Ender’s Game

Ender’s Game  by  Orson Scott Card   description:

In order to develop a secure defense against a hostile alien race’s next attack, government agencies breed child geniuses and train them as soldiers. A brilliant young boy, Andrew “Ender” Wiggin lives with his kind but distant parents, his sadistic brother Peter, and the person he loves more than anyone else, his sister Valentine. Peter and Valentine were candidates for the soldier-training program but didn’t make the cut—young Ender is the Wiggin drafted to the orbiting Battle School for rigorous military training.

Ender’s skills make him a leader in school and respected in the Battle Room, where children play at mock battles in zero gravity. Yet growing up in an artificial community of young soldiers Ender suffers greatly from isolation, rivalry from his peers, pressure from the adult teachers, and an unsettling fear of the alien invaders. His psychological battles include loneliness, fear that he is becoming like the cruel brother he remembers, and fanning the flames of devotion to his beloved sister.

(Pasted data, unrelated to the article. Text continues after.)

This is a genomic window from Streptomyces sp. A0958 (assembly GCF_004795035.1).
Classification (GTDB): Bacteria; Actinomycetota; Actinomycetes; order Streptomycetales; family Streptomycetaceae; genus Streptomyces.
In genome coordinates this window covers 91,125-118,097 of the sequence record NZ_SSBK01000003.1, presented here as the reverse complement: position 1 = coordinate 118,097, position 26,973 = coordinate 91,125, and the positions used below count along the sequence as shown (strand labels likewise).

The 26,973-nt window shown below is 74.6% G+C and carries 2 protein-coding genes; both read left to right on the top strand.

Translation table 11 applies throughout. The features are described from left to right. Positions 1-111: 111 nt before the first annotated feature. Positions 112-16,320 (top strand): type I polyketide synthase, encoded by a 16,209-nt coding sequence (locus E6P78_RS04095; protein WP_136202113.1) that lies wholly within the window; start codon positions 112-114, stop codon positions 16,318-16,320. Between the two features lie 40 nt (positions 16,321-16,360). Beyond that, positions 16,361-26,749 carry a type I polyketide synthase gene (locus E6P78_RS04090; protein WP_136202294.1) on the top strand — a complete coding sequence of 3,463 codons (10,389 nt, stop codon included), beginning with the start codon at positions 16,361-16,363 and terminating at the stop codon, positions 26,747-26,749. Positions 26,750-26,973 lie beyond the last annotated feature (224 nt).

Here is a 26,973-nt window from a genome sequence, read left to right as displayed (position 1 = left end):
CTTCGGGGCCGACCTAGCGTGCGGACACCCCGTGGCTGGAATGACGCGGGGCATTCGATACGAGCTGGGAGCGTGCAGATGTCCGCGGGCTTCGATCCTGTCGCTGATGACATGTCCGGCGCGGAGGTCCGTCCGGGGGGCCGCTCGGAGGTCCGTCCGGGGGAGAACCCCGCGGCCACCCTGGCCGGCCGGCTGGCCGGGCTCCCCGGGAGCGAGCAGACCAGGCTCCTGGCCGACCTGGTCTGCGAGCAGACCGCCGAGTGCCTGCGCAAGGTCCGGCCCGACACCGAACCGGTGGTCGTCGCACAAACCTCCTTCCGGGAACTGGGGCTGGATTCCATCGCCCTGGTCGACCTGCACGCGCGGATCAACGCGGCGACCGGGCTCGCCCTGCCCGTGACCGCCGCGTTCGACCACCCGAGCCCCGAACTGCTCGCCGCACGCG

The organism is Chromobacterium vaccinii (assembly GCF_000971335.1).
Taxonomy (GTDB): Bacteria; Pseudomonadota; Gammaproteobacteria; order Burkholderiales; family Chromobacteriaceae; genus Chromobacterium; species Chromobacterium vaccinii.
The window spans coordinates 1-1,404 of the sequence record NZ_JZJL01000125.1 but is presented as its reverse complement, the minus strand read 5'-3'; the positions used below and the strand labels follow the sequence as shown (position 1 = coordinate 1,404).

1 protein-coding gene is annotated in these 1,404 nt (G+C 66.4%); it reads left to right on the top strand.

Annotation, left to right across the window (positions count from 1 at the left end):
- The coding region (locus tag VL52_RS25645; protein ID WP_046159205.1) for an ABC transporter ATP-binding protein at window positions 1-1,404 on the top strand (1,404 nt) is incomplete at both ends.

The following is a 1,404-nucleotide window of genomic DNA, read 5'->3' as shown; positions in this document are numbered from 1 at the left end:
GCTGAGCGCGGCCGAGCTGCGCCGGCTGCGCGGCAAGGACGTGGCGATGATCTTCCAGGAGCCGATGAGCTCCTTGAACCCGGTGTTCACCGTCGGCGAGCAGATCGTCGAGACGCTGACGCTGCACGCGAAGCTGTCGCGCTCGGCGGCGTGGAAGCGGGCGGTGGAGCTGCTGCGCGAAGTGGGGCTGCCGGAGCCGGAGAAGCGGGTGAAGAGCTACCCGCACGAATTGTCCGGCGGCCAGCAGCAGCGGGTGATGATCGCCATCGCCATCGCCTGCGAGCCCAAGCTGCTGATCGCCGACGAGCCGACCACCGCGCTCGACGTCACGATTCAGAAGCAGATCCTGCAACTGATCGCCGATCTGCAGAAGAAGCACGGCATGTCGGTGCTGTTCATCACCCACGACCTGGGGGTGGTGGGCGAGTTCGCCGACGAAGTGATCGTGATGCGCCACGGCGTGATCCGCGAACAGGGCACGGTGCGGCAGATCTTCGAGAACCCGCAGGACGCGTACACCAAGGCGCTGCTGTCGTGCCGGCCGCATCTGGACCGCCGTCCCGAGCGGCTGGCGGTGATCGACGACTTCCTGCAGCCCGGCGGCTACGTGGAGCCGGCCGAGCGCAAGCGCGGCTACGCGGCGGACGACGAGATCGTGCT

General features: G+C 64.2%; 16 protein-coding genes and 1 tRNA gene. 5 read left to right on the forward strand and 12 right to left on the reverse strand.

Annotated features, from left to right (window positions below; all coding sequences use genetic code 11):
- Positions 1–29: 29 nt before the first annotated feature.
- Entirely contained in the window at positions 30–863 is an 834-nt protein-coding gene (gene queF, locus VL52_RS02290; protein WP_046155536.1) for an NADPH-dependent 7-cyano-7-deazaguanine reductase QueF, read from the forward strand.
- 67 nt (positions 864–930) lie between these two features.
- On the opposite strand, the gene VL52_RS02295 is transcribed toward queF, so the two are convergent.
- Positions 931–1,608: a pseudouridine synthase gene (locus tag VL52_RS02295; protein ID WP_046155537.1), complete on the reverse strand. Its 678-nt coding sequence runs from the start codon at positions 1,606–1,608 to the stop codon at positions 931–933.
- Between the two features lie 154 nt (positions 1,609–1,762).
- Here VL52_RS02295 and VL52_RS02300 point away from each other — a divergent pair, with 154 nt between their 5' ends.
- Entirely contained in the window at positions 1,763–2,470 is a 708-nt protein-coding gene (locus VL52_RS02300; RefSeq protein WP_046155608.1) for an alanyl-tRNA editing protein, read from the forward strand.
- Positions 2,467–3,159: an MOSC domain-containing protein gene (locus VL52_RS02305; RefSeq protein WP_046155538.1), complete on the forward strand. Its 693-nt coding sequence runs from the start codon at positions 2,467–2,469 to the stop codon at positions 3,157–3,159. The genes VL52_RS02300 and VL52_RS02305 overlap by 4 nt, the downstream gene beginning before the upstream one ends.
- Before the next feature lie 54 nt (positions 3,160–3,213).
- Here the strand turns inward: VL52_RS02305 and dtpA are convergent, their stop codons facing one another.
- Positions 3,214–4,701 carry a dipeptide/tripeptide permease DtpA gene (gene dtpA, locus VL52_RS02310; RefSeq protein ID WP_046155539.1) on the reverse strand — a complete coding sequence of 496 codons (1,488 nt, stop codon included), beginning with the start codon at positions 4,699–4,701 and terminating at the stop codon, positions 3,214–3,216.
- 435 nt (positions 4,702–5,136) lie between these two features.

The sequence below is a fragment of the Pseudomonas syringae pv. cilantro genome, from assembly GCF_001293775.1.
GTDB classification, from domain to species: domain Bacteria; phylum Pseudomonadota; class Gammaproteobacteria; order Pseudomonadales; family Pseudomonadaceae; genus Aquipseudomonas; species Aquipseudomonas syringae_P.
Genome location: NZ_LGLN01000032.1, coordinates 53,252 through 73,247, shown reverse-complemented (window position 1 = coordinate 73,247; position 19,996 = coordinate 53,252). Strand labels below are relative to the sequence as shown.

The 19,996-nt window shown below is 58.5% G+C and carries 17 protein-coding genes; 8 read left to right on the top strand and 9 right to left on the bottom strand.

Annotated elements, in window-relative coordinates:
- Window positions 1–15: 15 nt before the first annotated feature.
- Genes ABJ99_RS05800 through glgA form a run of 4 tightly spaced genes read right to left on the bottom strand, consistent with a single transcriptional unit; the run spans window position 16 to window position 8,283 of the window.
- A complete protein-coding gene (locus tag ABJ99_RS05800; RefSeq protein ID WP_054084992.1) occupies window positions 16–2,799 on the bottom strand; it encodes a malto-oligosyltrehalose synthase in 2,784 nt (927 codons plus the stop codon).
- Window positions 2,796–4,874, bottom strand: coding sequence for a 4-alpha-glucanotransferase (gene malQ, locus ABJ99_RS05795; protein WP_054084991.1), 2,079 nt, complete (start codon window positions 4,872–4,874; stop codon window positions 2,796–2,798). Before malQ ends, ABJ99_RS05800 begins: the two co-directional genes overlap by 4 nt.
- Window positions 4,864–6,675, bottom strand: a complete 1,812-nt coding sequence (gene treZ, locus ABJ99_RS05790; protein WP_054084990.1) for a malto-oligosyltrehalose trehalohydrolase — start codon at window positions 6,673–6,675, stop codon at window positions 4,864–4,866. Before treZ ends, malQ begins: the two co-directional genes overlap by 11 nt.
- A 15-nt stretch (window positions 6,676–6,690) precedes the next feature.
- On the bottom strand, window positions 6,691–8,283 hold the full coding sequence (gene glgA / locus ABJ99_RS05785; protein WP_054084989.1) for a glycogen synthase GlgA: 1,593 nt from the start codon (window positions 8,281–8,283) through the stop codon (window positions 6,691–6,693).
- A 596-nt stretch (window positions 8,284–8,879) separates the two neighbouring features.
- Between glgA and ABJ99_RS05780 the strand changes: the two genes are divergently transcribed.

Is Ender the general Earth needs? But Ender is not the only result of the genetic experiments. The war with the Buggers has been raging for a hundred years, and the quest for the perfect general has been underway for almost as long. Ender’s two older siblings are every bit as unusual as he is, but in very different ways. Between the three of them lie the abilities to remake a world. If, that is, the world survives.

enderBOOK 1: Ender’s Game   3 STARS

this was a really good book but I didn’t feel like I got into it until almost half way through… the beginning wasn’t bad or anything, but with it introducing the futuristic world and why everything is going on it took a little bit to pick up what he was putting down and really get the story going… it was an interesting view on why aliens might attack us as well as the possible problem with communicating with beings that’s understanding is different than ours… and trying to view life in a way that is completely alien to how we perceive it… it was a rather dark book as you watch Ender change and fight to keep it all together while being put under more and more pressure to be the best and fight against insurmountable odds… as well as watching kids who should be out playing games and hating school, be put in mock war scenarios and devising ways to kill aliens… it is rather intense and kind of sad but all together a book worth reading… I think it was ultimately the ending that made the story so great… once you’re able to see the full picture it truly makes the book so much more meaningful… 

Hopefully the rest of the series continues to be as thought provoking…


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